Image of cost of living NYC vs Seattle

Making a big move from one city to another is a difficult decision, with plenty of factors to consider. To help size them up, we present the StreetEasy Cost of Living Calculator. Today, we’re comparing the cost of living in NYC vs Seattle. From northwest to northeast, we consider housing costs, incomes, transportation, and even coffee between the home of Amazon HQ1 and the future home of Amazon HQ2. Let’s take a look.

Median Rent for a 1BR: Edge to Seattle

It’s not exactly affordable to rent a 1-bedroom in either city. The median rent for a 1-bedroom in both Seattle and New York is higher than Zillow’s nationwide rent index, which was last recorded at $1,311 per month. Personal finance 101 suggests that spending over 30 percent of your income on housing is unaffordable for the typical renter. In both Seattle and New York, renters often spend above the affordability threshold. As of 2016, 36 percent of Seattleites spent more than 35 percent of their gross income on rent, according to the U.S. Census Bureau. By comparison, 45 percent of New Yorkers spent 35 percent or more of their gross income on rent

Median Sale Price: Seattle Wins

Looking to buy? You’ll get more bang for your buck in Seattle. The median square footage of a home in Seattle is 1,420 square feet, according to the 2017 American Housing Survey. That means the median price per square foot is around $494. In NYC, the median size of a home is 1,100 square feet, bringing the median price per square foot to approximately $909.

Cost of Public Transportation: Toss-up

  • Seattle: $130 per month
  • New York City: $121 per month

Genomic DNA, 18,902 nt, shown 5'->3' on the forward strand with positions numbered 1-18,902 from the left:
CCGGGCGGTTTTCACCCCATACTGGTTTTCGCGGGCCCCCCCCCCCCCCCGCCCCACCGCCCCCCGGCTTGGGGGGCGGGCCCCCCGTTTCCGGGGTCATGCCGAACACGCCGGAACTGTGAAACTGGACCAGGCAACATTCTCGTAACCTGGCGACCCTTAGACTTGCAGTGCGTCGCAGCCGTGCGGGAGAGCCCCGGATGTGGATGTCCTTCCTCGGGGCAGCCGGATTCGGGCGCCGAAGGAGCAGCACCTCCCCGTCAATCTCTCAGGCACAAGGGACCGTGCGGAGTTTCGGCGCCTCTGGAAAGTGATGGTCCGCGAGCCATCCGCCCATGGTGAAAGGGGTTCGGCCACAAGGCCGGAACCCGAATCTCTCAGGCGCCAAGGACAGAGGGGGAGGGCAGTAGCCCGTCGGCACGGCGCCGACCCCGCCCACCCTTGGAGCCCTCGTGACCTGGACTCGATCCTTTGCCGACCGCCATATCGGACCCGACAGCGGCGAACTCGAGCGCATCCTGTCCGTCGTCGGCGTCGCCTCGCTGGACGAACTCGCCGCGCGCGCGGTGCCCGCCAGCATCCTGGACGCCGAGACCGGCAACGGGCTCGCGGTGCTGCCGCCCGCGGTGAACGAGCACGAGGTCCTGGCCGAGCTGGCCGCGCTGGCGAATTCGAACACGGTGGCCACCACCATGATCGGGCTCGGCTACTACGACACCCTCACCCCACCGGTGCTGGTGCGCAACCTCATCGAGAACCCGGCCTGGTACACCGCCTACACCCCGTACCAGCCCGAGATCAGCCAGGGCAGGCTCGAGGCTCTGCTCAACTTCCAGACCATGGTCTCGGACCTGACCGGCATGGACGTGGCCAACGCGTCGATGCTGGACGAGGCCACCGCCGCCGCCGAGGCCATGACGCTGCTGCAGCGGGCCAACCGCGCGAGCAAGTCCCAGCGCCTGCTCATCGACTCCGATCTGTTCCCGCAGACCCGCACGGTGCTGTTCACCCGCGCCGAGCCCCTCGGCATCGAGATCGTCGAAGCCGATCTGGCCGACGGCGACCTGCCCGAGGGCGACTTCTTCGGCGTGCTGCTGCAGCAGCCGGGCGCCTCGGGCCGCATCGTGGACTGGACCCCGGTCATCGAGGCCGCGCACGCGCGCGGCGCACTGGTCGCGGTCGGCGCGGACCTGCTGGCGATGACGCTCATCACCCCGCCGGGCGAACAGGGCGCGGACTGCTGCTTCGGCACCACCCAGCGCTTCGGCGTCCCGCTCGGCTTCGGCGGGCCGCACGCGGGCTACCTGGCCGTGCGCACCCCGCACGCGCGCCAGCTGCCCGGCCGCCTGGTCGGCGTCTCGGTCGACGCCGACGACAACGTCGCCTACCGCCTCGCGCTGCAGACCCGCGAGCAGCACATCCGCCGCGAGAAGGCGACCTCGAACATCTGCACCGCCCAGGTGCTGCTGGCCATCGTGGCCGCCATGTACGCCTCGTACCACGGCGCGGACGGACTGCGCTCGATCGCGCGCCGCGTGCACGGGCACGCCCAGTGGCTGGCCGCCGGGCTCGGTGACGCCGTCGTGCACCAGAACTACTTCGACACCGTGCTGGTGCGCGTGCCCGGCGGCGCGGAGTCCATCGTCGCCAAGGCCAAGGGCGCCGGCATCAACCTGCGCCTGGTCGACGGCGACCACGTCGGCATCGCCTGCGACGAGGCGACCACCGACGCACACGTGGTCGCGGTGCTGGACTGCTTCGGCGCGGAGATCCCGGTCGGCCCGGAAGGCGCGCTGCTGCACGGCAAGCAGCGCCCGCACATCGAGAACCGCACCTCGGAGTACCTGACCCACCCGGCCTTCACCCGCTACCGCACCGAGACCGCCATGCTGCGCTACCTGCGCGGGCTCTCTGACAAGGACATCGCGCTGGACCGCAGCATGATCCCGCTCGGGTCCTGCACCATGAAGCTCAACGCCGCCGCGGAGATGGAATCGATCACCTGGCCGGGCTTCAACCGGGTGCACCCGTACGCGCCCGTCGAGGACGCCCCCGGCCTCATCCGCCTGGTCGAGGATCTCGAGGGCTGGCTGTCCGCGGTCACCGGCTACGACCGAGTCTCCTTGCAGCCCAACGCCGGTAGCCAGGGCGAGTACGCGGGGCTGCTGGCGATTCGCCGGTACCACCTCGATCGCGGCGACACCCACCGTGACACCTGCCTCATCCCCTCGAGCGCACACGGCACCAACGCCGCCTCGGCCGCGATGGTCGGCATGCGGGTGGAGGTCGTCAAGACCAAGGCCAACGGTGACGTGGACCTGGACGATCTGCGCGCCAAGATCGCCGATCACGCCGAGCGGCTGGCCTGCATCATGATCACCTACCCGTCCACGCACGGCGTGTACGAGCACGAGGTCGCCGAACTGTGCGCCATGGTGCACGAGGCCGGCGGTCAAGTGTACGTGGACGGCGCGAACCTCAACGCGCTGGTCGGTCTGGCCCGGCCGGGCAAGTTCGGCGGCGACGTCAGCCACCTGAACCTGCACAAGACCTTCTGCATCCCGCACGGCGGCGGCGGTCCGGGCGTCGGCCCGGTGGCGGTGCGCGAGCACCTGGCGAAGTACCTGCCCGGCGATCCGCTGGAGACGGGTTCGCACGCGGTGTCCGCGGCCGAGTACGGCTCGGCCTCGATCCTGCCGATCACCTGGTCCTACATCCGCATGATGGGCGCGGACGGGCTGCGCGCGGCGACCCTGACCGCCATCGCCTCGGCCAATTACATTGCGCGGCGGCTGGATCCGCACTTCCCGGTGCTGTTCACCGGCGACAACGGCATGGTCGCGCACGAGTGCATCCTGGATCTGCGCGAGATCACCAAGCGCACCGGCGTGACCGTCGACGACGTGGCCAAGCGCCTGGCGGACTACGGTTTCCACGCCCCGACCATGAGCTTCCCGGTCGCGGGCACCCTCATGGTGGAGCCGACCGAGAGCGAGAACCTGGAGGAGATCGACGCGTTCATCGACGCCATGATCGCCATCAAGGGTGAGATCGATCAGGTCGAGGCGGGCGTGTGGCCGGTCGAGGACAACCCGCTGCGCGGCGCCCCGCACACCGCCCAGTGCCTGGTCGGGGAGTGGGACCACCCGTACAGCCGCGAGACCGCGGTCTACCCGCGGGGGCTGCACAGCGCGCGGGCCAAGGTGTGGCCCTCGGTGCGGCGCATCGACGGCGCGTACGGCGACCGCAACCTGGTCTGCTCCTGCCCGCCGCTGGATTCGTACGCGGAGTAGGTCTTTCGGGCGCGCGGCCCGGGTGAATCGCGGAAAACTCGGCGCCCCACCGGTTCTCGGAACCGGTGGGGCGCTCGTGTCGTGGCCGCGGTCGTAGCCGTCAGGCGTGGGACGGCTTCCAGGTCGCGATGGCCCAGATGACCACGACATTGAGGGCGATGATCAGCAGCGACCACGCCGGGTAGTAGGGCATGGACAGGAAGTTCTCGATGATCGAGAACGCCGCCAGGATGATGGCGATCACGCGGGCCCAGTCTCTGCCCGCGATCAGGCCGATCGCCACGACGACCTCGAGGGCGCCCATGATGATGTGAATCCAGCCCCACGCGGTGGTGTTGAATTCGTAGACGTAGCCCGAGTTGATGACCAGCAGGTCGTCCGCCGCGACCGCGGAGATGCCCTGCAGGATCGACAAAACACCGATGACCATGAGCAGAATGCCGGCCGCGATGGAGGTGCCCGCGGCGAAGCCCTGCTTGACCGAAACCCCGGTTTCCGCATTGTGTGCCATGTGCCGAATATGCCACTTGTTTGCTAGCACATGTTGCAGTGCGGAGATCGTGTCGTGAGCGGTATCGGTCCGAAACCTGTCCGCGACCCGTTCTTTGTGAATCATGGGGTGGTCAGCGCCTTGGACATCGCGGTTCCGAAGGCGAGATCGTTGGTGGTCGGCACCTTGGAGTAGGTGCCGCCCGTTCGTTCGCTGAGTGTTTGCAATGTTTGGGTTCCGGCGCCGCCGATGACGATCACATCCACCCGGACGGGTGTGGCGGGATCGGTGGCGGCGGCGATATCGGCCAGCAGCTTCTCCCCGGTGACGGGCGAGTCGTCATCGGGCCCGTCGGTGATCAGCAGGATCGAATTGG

In New York, a ride on the subway costs $2.75. Commuters who rely on the subway every day will opt for an unlimited MetroCard, at $121 per month, which nets out to $1,452 annually. Commuters who use the Long Island Rail Road will pay between $140 and $500 every month for an unlimited pass. Commuters who live in the northern suburbs and Connecticut can take MetroNorth, which costs between $60 and $500 for a monthly pass, depending on the line and length of the commute. Eastern New Jersey commuters can take the PATH train for $2.75 a ride. An unlimited monthly SmartLink card, which allows access to the PATH, costs $89.

In Seattle, commuters use an ORCA card to get around. This allows riders to pay for the bus, Link light rail trains, the Sounder train, the Seattle streetcar and the King County water taxi. Fares vary depending on mode of transit and distance, but average $2.75 per trip. That comes out to about $130 per month for adults who commute each way to work.

Average Salary and Income: Edge to Seattle

According to the U.S. Census, there is large gap between the median annual household income for Seattlites and for New Yorkers. Amazon, however, plans to add 25,000 jobs at a new campus in Long Island City, with an average annual wage of $150,000. That could potentially change the median income in New York, though only time will tell.

PayScale, a site that averages salaries for jobs that require bachelor’s degrees in both states, calculates average wages in New York City as comparable to Seattle. According to their findings, the median salary is $69,409 in Seattle and $69,026 in New York.

Average Commute Time: Seattle Wins

  • Seattle: 26.9 minutes
  • New York City: 40.3 minutes

The average one-way commute time in America is 26.1 minutes, according to the U.S. Census Bureau. It’s just a hair longer than that in Seattle. New York City, as we know all too well, is suffering from a major public transportation crisis, pushing the average commute time to 14 minutes longer than the nationwide figure.

Quality of Life Index: Seattle Wins

The quality of life index is an average of several different indices, including purchasing power, safety, health care, cost of living, property price-to-income ratio, traffic commute time, pollution and climate. As of the middle of 2018, Seattle ranked number 24 of all the cities measured in the world, while New York ranked 138.

Coffee Index: New York Wins

  • New York City: 1
  • Seattle: 2

It’s official: New York beats out even the hometown of Starbucks when it comes to good coffee.  New York is rated number one among the best coffee cities in the country according to WalletHub, with Seattle trailing behind at number two. This means that when it comes to having the most coffee shops, coffee houses and cafes per capita, New York prevails, with Seattle sitting just ahead of Portland and San Francisco. And for what it’s worth, New York also has the most donut shops per capita.

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